Cost: $$

88. Pedal wagon around the city while drinking beers.

Cost: $$

89. Go antique shopping for yourself or to sell later on eBay.

Cost: $ or make money

90. Take your dog to a dog park.

Cost: Free

91. Saddle up to go horseback riding into the sunset.

Cost: $$

92. Eat ice cream for dinner, just once.

Cost: $

93. Visit California and see what you think of the west coast lifestyle.

Cost: $$$$

94. Grill out with hotdogs, burgers, and or barbecue (especially for the 4th of July).

Cost: $

95. Limit yourself to eating no sugar for a week.

Cost: Free

96. Bake cookies, brownies, and cake for the fun of it.

Cost: $

97. Run a garage sale where you’re wheeling and dealing.

Cost: Make money

98. Go on a picnic to the park with a basket, blanket, and picnic food.

Cost: $

list of activities for the summer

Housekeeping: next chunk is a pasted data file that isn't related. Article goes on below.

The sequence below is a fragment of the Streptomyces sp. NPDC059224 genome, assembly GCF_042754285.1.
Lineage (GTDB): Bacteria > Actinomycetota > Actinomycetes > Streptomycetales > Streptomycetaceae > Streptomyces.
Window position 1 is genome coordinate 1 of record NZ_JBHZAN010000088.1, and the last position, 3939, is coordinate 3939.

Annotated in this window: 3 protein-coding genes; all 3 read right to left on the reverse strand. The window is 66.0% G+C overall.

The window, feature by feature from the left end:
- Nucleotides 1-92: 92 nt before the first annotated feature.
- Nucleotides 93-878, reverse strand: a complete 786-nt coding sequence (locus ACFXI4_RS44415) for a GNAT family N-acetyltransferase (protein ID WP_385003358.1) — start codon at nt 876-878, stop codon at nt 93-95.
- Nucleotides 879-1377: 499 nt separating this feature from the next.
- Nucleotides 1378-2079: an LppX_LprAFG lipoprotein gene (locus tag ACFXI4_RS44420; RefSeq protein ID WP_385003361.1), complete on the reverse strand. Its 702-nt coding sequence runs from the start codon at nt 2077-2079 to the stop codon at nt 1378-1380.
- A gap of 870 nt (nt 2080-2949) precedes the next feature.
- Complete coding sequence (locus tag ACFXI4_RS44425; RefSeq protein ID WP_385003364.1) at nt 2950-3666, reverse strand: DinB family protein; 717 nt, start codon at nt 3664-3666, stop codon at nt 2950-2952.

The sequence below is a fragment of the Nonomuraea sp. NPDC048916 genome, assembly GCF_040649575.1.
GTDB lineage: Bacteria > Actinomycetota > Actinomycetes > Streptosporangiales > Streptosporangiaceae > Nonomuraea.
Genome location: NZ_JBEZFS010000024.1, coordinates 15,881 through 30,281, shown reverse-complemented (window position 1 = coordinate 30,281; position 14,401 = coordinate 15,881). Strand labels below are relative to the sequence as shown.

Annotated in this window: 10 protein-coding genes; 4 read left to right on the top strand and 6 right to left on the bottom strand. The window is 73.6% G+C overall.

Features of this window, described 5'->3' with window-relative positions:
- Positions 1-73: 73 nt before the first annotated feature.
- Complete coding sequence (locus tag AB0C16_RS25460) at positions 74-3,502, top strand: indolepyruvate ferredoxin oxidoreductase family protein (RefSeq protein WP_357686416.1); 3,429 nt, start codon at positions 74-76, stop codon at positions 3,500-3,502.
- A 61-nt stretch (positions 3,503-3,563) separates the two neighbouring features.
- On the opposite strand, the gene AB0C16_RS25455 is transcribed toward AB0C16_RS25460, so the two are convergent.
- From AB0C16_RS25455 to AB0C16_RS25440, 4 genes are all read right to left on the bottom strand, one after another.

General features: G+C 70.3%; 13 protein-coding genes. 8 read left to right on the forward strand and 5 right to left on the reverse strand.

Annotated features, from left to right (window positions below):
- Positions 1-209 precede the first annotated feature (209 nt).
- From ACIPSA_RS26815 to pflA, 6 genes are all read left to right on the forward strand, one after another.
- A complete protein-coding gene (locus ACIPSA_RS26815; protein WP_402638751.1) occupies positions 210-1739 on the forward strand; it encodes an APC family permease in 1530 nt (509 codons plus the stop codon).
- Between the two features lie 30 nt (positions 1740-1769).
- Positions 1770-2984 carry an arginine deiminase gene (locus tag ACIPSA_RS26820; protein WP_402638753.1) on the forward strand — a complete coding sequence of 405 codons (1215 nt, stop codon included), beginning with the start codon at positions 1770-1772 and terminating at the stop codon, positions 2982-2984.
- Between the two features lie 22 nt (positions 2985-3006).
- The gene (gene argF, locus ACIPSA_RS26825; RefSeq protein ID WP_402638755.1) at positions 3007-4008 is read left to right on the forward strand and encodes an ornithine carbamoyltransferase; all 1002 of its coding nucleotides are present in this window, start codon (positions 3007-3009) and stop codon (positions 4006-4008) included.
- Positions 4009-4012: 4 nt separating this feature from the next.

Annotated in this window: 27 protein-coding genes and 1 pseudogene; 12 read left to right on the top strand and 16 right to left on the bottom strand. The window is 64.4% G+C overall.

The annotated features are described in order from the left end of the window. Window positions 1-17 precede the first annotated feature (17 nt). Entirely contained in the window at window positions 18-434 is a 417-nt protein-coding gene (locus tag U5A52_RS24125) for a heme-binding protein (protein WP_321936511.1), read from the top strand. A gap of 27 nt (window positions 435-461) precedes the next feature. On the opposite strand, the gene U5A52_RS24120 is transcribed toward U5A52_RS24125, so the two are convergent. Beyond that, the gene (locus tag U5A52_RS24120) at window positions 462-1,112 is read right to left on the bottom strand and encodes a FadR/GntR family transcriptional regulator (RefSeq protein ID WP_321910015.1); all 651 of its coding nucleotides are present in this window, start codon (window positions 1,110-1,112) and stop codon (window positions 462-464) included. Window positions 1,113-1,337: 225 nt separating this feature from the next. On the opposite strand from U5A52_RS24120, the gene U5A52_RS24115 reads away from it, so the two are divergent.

99. Do a hot wings challenge at a restaurant.

Cost: $$

100. Paint your furniture a new color to change up your room.

Cost: $

101. Move the furniture in your bedroom.

Cost: Free

102. Visit your grandparents and ask them stories about their life.

Cost: Free

103. Take a nap by the pool.

Cost: Free

104. Make homemade sushi and feel like a champ.

Cost: $

105. People watch at a public place.

Cost: Free

106. Create your own jewelry and sell it online or to your friends.

Cost: Make money

107. Get a credit card that offers you at least 1% cashback.

Cost: Free

108. Buy an expensive camera and take up photography.

Cost: $$$$

109. Dedicate a day to laughing and do everything that gets you to laugh.

Cost: Free

110. Organize an outdoor 5-on-5 basketball game.

Cost: Free

111. Get out of your comfort zone by taking cold showers.

Cost: Free

112. Get your personal training license.